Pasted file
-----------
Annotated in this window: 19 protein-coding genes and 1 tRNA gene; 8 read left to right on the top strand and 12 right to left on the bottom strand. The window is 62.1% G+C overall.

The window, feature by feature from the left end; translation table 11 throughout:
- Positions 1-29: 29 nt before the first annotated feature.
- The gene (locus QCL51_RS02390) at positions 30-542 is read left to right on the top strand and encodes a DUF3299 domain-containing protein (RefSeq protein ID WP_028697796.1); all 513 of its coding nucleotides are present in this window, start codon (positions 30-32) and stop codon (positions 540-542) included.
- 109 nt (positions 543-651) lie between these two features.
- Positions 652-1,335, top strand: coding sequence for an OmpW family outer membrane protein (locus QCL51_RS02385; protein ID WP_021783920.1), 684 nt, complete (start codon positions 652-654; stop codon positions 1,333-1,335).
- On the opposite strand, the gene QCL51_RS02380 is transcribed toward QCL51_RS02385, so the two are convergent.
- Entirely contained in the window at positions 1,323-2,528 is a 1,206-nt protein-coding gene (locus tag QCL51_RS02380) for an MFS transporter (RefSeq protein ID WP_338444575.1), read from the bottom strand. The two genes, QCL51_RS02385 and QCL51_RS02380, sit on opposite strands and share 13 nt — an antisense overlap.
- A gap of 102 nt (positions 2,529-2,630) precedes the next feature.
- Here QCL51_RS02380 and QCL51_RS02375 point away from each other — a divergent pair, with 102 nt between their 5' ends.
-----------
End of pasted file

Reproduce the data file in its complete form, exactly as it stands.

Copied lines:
Annotated in this window: 19 protein-coding genes and 1 tRNA gene; 8 read left to right on the top strand and 12 right to left on the bottom strand. The window is 62.1% G+C overall.

The window, feature by feature from the left end; translation table 11 throughout:
- Positions 1-29: 29 nt before the first annotated feature.
- The gene (locus QCL51_RS02390) at positions 30-542 is read left to right on the top strand and encodes a DUF3299 domain-containing protein (RefSeq protein ID WP_028697796.1); all 513 of its coding nucleotides are present in this window, start codon (positions 30-32) and stop codon (positions 540-542) included.
- 109 nt (positions 543-651) lie between these two features.
- Positions 652-1,335, top strand: coding sequence for an OmpW family outer membrane protein (locus QCL51_RS02385; protein ID WP_021783920.1), 684 nt, complete (start codon positions 652-654; stop codon positions 1,333-1,335).
- On the opposite strand, the gene QCL51_RS02380 is transcribed toward QCL51_RS02385, so the two are convergent.
- Entirely contained in the window at positions 1,323-2,528 is a 1,206-nt protein-coding gene (locus tag QCL51_RS02380) for an MFS transporter (RefSeq protein ID WP_338444575.1), read from the bottom strand. The two genes, QCL51_RS02385 and QCL51_RS02380, sit on opposite strands and share 13 nt — an antisense overlap.
- A gap of 102 nt (positions 2,529-2,630) precedes the next feature.
- Here QCL51_RS02380 and QCL51_RS02375 point away from each other — a divergent pair, with 102 nt between their 5' ends.